We eventually discover why Eric wants his car so badly, and it’s clear that the car represents much more than a means of transportation. It’s almost as if Eric sees the car as his connection to another life — an emotional anchor that must be recovered amid the desolate present.

Michôd, who wrote the screenplay with Joel Edgerton, has said that he sees Eric as carrying around a great resentment that is bubbling up in a murderous way because he remembers “a time when things were different.” The part was written with Pearce in mind — and it’s a match made in Hades.

Read More
VIEW COMMENTS

There are no comments yet. Be the first to post your thoughts. or Register.

  • Unable to convince GOP lawmakers to get on board with a plan to overhaul the Obama health law, Republicans in the House decided not to even force a vote on the measure, a major setback for both President Donald Trump and House Speaker Paul Ryan. “This bill is dead,” said Rep. Greg Walden (R-OR), the Chairman of the House Energy and Commerce Committee, who played a central role in cobbling together this plan. 'This bill is dead,' House Energy & Commerce Committee Chairman Walden says — Cristina Marcos (@cimarcos) March 24, 2017 The bill never even came to a vote, as it became obvious that Republicans had nowhere near a majority of lawmakers ready to vote for it. Democrats were more than happy to pile on the GOP legislative debacle. #ObamaCare 1 – #Trumpcare 0. — Rep. Hank Johnson (@RepHankJohnson) March 24, 2017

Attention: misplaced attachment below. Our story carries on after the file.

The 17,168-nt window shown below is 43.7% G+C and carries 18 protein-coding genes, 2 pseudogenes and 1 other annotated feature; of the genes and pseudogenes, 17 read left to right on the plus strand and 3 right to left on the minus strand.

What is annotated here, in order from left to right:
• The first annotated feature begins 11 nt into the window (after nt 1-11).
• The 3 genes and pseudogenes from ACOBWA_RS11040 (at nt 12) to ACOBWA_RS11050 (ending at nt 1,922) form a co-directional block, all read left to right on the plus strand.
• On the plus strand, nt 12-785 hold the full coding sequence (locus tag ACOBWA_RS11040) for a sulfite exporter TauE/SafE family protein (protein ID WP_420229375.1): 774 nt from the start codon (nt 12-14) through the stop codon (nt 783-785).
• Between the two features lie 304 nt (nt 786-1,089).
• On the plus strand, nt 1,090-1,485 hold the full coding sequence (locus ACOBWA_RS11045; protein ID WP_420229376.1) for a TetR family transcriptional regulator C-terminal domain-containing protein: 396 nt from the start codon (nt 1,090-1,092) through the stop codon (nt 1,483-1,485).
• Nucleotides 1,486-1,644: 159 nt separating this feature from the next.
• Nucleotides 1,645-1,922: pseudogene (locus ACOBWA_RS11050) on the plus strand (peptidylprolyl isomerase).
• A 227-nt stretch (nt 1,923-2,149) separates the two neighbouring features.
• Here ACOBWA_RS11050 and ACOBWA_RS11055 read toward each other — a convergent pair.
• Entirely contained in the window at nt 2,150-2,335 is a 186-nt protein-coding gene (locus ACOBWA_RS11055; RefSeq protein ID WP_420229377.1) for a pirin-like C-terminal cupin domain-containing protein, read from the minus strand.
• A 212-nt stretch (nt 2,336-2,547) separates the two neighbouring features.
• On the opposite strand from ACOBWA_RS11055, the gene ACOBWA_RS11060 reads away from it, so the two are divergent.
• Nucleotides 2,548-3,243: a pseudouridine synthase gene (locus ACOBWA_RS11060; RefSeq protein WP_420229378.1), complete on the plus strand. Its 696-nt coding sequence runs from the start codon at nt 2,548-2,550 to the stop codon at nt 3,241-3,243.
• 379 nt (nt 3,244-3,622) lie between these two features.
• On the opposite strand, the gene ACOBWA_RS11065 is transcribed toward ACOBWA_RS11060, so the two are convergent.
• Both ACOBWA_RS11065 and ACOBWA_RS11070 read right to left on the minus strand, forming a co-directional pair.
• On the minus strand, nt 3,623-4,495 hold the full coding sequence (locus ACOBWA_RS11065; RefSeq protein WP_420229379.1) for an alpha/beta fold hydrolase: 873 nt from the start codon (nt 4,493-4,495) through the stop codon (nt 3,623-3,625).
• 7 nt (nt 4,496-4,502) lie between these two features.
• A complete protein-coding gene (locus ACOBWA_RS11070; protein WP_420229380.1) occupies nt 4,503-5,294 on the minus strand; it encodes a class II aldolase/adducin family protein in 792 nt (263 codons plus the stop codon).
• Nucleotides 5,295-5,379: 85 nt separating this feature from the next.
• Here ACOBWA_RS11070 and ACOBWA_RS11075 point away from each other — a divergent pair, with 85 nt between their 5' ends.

• In the end, monolithic opposition by Democrats coupled with opposition from the far right doomed Friday’s vote on the American Health Care Act, the GOP bill that would have repealed and replaced the law commonly known as “Obamacare.” GOP leadership decided to pull the bill, realizing that it could not pass. The Trump administration made it clear early Friday that negotiations were over, and the president wanted an up or down vote Friday. House Speaker Paul Ryan went to the White House to report he didn’t have the votes to pass the bill; President Trump had previously said win or lose, Rep. Ryan should keep his position as Speaker. The GOP plan (AHCA) would have ended the mandate that all Americans pay for health insurance, replacing it with a plan where the federal government would give Americans tax credits, based on age. That would have saved taxpayers billions of dollars, according to the nonpartisan Congressional Budget Office, but would have left  24 million additional Americans without health coverage within the next decade. Many governors, including some Republicans, also had serious concerns about the additional burdens passed on to states under the AHCA.